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Argument: Wikileaks release puts diplomats and officials at risk

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Supporting quotations

The White House: "such disclosures put at risk our diplomats, intelligence professionals, and people around the world who come to the United States for assistance in promoting democracy and open government."[1]


Cameron Munter, U.S. Ambassador to Pakistan. "Wikileaks - the U.S.-Pakistan Relationship." US Embassy in Pakistan. November 29th, 2010: "The owners of the WikiLeaks website claim to possess some 250,000 classified documents, many of which have been released to the media. Whatever their motives are in publishing these documents, it is clear that releasing them poses real risks to real people, and often to particular people who have dedicated their lives to protecting others. An act intended to provoke the powerful may instead imperil the powerless. We support and are willing to have genuine debates about pressing questions of public policy. But releasing documents carelessly and without regard for the consequences is not the way to start such a debate."


White House Press Secretary Robert Gibbs: "such disclosures put at risk our diplomats, intelligence professionals, and people around the world who come to the United States for assistance in promoting democracy and open government."[2]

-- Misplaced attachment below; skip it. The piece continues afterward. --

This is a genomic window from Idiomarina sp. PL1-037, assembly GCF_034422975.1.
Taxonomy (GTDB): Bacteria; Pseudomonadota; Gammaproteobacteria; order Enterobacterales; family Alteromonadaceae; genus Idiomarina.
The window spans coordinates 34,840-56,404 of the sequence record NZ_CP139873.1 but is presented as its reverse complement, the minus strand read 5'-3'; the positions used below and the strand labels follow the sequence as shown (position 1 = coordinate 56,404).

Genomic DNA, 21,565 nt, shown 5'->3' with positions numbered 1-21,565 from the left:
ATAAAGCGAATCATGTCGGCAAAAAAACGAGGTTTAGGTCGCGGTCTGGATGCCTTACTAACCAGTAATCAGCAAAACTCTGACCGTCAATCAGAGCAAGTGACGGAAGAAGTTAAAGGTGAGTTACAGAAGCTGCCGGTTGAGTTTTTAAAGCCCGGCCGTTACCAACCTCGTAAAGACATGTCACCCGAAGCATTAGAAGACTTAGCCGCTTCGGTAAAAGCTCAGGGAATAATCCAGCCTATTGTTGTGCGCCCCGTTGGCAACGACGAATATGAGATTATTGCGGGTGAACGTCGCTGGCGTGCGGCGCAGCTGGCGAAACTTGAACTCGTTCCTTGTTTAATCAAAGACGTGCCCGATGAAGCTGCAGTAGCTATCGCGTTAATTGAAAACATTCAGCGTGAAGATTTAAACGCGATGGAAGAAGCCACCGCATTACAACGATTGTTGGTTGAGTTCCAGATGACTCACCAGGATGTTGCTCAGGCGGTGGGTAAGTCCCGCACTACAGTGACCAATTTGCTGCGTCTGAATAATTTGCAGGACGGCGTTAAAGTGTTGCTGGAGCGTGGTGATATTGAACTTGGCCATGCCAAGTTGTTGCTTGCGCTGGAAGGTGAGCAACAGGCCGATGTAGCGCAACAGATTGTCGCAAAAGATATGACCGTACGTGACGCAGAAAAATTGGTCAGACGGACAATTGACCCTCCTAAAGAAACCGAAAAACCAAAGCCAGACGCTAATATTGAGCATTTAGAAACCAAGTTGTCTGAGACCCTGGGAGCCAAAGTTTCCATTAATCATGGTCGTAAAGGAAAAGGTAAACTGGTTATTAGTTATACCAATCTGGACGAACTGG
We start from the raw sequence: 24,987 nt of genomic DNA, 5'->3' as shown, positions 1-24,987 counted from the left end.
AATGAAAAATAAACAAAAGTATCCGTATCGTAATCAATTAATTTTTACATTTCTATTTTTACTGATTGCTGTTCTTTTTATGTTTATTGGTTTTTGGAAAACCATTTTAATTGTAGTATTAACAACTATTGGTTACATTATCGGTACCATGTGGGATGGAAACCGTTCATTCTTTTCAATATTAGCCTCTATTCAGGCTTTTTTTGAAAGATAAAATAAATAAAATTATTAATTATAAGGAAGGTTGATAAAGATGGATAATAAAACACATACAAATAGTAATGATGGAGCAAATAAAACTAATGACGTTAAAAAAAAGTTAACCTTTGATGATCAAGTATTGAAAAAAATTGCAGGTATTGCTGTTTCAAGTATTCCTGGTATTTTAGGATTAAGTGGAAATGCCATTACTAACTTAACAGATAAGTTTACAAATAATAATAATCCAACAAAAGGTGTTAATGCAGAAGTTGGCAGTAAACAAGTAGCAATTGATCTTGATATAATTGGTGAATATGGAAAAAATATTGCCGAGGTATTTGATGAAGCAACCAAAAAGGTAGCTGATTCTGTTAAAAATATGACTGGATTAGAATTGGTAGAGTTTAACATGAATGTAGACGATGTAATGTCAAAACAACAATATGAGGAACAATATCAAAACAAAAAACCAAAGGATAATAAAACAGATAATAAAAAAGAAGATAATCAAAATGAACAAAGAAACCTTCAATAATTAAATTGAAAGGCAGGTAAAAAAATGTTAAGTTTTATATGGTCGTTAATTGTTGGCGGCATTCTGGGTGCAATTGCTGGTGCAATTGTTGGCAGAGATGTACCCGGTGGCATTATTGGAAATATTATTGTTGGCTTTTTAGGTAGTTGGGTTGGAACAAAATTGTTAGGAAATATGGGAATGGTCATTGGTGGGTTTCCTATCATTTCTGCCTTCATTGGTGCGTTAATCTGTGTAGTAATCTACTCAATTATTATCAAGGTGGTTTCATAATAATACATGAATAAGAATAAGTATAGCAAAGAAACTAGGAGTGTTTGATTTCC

"WikiLeaks' posting of diplomatic cables does more harm than good." TDN.com. December 6th, 2010: "If not criminal, WikiLeaks' action was irresponsible to the extreme. But that's in line with many of the organization's previous postings. New York Times columnist David Brooks observes in a recent column that WikiLeaks has published the Social Security numbers of U.S. soldiers. The organization also has published details about a device the U.S. Army developed to help neutralize roadside bombs. That's the sort of information that, if made public, can get people killed. Former President Bill Clinton believes the publication of these sensitive diplomatic documents also could have tragic consequences. In a speech last week at Guilford College in Greensboro, N.C., Clinton said, "I'll be very surprised if some people don't lose their lives. And goodness knows how many will lose their careers."

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